4. Challenge the status quo, ask Why five times, and find the root cause.
  5. No excuses!  Think Yes, we can do it if _____.
  6. Look for low-cost, rapid, and simple solutions. 
  7. It is ok (and encouraged) to disagree, but it is not ok to be disrespectful.
  8. The meeting room is a safe zone where there are no titles, all ideas and opinions have the same value, and it is ok, to be honest.  
  9. Correct what you see wrong, but there is no need to be perfect!
  10. Win or learn, here you do not lose!

Additional key notes

These rules exist to ensure the right environment to encourage participation exists.  Kaizen is not classroom training; it is learning by doing.  Create the environment to drive fear out of the door and let in creativity and curiosity.  Every team member deserves to have the opportunity to learn and be part of the activities that will change their work environment and processes. 

What is a system?

A system is a set of principles or procedures working together to achieve a defined goal. Continuous improvement or Lean is a business management system designed to create customer value with fewer resources. Each part of the system has a purpose or objective. Many times only one or two lean principles are implemented, but not the system. Perhaps that is the reason why the expected results are not obtained.

The goal of lean or continuous improvement is to provide the customer with the highest quality, at the lowest cost, in a shorter time. The foundation of the system is stability and standardization. The pillars to achieve that goal are delivery time and quality. The heart is involvement, highly flexible, and motivated team members that are always improving.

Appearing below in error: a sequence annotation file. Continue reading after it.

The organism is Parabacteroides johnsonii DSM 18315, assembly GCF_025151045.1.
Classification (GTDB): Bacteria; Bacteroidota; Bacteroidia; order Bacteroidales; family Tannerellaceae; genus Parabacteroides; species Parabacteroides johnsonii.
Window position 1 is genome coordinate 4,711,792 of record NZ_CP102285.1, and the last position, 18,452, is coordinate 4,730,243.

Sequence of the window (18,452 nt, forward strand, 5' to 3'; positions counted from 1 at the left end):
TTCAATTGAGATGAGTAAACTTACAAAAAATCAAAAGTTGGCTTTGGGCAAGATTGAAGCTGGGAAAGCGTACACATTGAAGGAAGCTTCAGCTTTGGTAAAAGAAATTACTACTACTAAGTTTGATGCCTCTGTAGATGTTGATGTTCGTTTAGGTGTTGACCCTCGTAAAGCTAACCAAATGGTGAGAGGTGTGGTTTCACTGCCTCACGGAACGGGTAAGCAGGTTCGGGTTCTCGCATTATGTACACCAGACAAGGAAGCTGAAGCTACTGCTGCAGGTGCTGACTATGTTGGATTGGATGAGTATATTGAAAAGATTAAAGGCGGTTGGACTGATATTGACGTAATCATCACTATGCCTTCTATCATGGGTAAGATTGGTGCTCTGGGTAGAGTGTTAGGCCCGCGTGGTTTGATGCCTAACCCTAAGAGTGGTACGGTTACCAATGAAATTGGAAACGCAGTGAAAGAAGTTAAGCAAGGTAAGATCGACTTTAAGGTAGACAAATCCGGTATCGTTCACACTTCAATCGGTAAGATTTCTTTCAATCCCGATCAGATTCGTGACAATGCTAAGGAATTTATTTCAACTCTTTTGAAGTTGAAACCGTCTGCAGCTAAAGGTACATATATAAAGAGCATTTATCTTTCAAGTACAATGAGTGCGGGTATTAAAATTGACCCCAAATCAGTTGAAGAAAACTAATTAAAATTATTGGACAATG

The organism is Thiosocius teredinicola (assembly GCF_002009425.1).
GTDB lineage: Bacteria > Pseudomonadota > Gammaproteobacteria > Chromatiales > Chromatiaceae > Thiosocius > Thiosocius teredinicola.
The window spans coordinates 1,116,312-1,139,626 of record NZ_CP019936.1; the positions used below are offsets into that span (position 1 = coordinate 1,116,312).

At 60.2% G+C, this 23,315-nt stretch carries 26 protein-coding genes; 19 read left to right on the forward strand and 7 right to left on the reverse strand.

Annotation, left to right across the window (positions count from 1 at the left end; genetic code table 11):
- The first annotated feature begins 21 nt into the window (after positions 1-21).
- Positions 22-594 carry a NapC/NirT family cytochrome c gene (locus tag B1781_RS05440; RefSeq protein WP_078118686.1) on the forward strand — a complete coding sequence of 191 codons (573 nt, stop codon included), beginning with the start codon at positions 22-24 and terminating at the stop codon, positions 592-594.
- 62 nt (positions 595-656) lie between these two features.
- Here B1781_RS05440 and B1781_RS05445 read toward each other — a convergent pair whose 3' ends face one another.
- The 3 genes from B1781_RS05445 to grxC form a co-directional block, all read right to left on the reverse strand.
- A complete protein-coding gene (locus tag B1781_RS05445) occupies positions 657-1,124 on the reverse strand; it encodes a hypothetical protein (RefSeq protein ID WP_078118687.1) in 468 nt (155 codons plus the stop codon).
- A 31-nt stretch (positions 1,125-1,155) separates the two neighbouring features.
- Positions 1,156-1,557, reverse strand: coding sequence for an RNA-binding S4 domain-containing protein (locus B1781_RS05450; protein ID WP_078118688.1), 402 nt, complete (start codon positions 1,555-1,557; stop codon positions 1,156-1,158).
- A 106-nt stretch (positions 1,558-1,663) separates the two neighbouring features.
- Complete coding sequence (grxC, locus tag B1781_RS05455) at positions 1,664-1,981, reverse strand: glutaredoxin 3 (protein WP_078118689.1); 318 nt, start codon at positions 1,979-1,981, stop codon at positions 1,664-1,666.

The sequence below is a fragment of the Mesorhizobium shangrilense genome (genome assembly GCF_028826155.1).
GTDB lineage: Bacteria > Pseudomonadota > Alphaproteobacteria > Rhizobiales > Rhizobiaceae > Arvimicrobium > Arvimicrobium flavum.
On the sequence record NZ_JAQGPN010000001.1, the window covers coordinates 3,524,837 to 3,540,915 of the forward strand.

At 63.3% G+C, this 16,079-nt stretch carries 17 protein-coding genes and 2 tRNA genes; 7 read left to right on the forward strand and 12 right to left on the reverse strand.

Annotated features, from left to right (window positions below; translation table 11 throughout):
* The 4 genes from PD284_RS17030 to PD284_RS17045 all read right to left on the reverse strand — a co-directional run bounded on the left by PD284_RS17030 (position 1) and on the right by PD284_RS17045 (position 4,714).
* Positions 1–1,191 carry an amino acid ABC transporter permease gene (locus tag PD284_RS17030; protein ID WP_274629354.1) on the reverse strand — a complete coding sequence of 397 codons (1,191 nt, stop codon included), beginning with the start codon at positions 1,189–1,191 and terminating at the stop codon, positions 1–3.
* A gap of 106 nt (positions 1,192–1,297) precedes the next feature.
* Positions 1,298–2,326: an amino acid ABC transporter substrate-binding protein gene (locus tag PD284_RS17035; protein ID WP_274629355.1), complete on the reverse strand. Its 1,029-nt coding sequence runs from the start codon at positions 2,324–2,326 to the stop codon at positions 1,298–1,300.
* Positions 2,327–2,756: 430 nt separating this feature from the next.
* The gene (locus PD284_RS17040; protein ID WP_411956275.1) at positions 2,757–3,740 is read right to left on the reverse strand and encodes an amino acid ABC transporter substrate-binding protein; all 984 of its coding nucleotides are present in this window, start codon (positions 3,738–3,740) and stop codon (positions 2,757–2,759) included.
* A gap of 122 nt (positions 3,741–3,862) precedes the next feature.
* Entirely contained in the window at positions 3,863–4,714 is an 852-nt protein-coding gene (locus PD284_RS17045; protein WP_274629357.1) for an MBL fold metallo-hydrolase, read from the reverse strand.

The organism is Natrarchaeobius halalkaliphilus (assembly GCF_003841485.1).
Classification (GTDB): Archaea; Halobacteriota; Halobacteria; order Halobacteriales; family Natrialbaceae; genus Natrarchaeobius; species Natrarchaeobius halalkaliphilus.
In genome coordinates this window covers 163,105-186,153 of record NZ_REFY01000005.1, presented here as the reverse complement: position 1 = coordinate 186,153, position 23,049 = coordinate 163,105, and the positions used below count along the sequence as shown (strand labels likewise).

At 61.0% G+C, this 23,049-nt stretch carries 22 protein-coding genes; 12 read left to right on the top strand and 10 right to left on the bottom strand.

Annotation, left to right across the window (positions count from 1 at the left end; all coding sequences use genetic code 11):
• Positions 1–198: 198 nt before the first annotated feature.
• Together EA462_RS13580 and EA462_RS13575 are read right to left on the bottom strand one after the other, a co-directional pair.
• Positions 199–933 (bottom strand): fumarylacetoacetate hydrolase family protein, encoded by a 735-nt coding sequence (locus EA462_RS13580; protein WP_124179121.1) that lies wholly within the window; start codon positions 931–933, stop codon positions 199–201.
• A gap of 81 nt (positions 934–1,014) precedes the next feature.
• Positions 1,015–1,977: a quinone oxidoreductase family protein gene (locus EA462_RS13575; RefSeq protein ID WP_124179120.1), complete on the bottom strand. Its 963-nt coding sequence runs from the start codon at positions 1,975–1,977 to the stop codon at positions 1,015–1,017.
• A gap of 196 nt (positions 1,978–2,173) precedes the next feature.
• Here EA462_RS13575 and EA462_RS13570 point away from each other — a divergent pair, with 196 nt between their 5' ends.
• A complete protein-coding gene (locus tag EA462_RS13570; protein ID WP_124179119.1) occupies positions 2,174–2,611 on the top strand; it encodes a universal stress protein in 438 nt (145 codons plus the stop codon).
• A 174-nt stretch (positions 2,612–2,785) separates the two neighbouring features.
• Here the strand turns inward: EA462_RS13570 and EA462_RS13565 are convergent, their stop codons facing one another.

Each program or principle connects with one of those components. For example, 5S and standardize work are critical for process stability. Continuous flow is one of the activities to achieve shorter delivery times.

How do we take care of the system’s heart? One of the most important principles of lean is respect. It is important to treat our team members as human beings and not a commodity. We show respect by taking the time to develop their skills and helping them to be successful. Create opportunities to learn using lean tools and encourage them to improve their work. Employee participation in improvement activities is a way to increase engagement. It gives them a chance to win achieving success in their efforts to create simple and safer processes.

Little by little, I will continue to share other activities or tools connected with the goal, foundation, pillars, and heart of the Lean System. Continuous improvement is not a supermarket of tools to pick and choose those you like more. You don’t need to use all the tools available, but you have to support all the system components. What makes Lean good is not the effectiveness of individual tools, but the synergy between them to achieve the goal.